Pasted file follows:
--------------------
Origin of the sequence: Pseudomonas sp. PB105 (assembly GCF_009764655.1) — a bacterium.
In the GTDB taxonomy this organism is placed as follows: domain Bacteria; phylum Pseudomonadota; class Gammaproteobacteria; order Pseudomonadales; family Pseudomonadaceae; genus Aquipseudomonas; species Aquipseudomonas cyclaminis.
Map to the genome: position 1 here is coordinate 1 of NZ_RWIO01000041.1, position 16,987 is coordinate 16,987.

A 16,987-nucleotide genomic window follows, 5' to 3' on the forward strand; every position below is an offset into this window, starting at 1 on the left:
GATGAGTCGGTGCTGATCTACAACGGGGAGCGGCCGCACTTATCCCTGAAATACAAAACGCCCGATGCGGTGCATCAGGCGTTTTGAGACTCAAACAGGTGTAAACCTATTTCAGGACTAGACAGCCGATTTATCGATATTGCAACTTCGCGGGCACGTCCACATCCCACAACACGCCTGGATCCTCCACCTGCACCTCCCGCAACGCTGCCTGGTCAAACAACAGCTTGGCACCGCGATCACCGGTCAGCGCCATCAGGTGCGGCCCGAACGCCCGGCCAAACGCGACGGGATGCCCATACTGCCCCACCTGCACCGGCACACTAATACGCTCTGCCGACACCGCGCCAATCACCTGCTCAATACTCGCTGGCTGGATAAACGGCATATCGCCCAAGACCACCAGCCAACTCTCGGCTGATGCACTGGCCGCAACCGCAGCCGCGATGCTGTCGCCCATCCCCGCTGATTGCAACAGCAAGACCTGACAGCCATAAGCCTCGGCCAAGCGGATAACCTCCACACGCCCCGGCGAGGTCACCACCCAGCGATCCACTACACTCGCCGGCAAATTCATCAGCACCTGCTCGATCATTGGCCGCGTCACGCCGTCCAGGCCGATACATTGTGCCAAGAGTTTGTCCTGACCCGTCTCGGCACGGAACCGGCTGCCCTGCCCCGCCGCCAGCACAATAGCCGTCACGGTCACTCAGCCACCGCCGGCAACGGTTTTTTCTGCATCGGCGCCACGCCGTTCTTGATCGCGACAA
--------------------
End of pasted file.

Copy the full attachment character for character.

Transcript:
Origin of the sequence: Pseudomonas sp. PB105 (assembly GCF_009764655.1) — a bacterium.
In the GTDB taxonomy this organism is placed as follows: domain Bacteria; phylum Pseudomonadota; class Gammaproteobacteria; order Pseudomonadales; family Pseudomonadaceae; genus Aquipseudomonas; species Aquipseudomonas cyclaminis.
Map to the genome: position 1 here is coordinate 1 of NZ_RWIO01000041.1, position 16,987 is coordinate 16,987.

A 16,987-nucleotide genomic window follows, 5' to 3' on the forward strand; every position below is an offset into this window, starting at 1 on the left:
GATGAGTCGGTGCTGATCTACAACGGGGAGCGGCCGCACTTATCCCTGAAATACAAAACGCCCGATGCGGTGCATCAGGCGTTTTGAGACTCAAACAGGTGTAAACCTATTTCAGGACTAGACAGCCGATTTATCGATATTGCAACTTCGCGGGCACGTCCACATCCCACAACACGCCTGGATCCTCCACCTGCACCTCCCGCAACGCTGCCTGGTCAAACAACAGCTTGGCACCGCGATCACCGGTCAGCGCCATCAGGTGCGGCCCGAACGCCCGGCCAAACGCGACGGGATGCCCATACTGCCCCACCTGCACCGGCACACTAATACGCTCTGCCGACACCGCGCCAATCACCTGCTCAATACTCGCTGGCTGGATAAACGGCATATCGCCCAAGACCACCAGCCAACTCTCGGCTGATGCACTGGCCGCAACCGCAGCCGCGATGCTGTCGCCCATCCCCGCTGATTGCAACAGCAAGACCTGACAGCCATAAGCCTCGGCCAAGCGGATAACCTCCACACGCCCCGGCGAGGTCACCACCCAGCGATCCACTACACTCGCCGGCAAATTCATCAGCACCTGCTCGATCATTGGCCGCGTCACGCCGTCCAGGCCGATACATTGTGCCAAGAGTTTGTCCTGACCCGTCTCGGCACGGAACCGGCTGCCCTGCCCCGCCGCCAGCACAATAGCCGTCACGGTCACTCAGCCACCGCCGGCAACGGTTTTTTCTGCATCGGCGCCACGCCGTTCTTGATCGCGACAA